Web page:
Mark 9-10; Paradoxes in Christianity

The Gospel of Jesus certainly wasn’t what the 1st Century Jews were expecting They had been living by the “what goes around comes around” philosophy of life, and were expecting the Messiah to give the Romans what was coming to them. Jesus blew that idea right out of the water.

The Gospel isn’t exactly what many 21st Century people expect, either. That all-loving grandpa in the sky who makes bad things happen to bad people and good things happen to good people doesn’t exist any more than a 1st Century political leader.

Warren Wiersbe, in his With The Word, (Thomas Nelson, 1991, page 660) points out that the true Gospel, in fact, is juxtaposed to the world’s philosophy of life. Just in these two chapters you’ll see several paradoxes that are at the core of our faith.

You’ll see victory out of surrender, when the world would tell you victory comes after hard work and personal effort. You’ll see greatness out of service, when the world would tell you you are great when people serve you.

You’ll see gain out of loss, when the world’s drive is for more possessions, more wealth, more, more, more. Jesus tells us we gain eternal life when we let go of all of that.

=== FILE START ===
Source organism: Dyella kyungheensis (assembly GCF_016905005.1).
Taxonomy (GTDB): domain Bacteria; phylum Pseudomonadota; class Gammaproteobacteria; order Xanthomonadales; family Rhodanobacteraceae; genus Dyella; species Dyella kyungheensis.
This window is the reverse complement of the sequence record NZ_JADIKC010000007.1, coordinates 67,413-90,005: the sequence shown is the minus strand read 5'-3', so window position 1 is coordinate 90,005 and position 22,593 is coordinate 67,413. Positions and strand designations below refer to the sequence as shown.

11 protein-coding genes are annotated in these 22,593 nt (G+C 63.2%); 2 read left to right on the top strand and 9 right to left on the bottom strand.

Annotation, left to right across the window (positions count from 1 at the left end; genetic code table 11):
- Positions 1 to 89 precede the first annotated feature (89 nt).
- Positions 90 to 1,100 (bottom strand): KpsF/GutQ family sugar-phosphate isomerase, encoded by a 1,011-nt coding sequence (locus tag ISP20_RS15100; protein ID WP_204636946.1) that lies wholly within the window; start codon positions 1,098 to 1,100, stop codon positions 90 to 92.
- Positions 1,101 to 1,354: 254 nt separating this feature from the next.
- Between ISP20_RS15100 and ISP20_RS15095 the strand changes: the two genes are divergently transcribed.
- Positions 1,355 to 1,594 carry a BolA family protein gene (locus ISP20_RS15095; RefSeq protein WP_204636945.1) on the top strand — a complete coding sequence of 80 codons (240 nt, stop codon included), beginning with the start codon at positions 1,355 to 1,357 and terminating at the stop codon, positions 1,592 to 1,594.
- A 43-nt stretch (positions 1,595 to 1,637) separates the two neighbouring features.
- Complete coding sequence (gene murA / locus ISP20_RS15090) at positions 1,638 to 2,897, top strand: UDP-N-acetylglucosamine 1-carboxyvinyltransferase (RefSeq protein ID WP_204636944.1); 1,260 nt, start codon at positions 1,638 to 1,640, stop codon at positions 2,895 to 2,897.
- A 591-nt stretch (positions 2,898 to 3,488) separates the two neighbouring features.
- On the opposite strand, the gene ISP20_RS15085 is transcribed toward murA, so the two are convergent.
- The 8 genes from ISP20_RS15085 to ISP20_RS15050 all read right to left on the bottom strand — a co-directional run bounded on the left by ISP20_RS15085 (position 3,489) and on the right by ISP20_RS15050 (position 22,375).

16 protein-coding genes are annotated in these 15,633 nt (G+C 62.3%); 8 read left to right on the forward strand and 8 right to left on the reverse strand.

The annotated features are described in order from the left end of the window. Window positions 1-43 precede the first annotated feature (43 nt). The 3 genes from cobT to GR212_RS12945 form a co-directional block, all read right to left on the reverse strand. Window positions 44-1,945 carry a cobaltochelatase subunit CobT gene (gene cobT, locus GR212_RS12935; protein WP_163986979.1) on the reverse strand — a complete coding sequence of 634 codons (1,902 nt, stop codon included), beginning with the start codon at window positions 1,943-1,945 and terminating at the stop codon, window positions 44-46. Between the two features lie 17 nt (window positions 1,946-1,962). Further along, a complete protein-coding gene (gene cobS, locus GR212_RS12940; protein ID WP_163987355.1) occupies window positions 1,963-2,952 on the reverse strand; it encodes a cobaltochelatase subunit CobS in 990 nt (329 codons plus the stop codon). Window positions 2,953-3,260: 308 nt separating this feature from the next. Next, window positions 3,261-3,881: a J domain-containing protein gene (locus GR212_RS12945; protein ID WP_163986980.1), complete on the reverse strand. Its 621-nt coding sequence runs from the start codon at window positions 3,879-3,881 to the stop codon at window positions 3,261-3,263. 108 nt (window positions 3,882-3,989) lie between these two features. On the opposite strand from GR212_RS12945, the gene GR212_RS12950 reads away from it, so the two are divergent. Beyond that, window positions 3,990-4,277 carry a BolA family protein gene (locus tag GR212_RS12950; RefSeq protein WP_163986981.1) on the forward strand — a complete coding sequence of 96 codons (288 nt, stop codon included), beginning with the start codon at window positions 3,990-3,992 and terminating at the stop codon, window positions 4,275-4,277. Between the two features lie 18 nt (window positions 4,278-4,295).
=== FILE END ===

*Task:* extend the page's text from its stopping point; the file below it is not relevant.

And ultimately, you’ll see glory out of suffering. Like Paul in Galatians 6, we can glory in the cross of Christ because, as awful as that death was, as humiliating and degrading, it was there Jesus paid the debt of our sin, the punishment we deserved. Jesus suffered and died for me. And for you. I love that old cross.

To many, the idea of letting go of material things, family members, our health, our reputations, our future, as well as our present, doesn’t make sense. It doesn’t sit well with some to humble ourselves, consider other people more important than ourselves in order to be of service to them. It doesn’t make sense to give up control of our situations and our future, and to trust Someone we can’t even see with it all.

That is, until you do. And you realize the flip side of that coin is amazing. It’s God Himself for today and eternity. Nothing can compare in this life. Nothing!

Paul, in I Corinthians 10 said he was crucified with Christ. He often said he died that day he met Jesus. But in I Corinthians 10:13 he tells us that because Christ lives in him, he is truly alive.

Life out of death might be the ultimate paradox in Christianity. But it’s real. I hope you have died, and know what it’s like to be gloriously alive.

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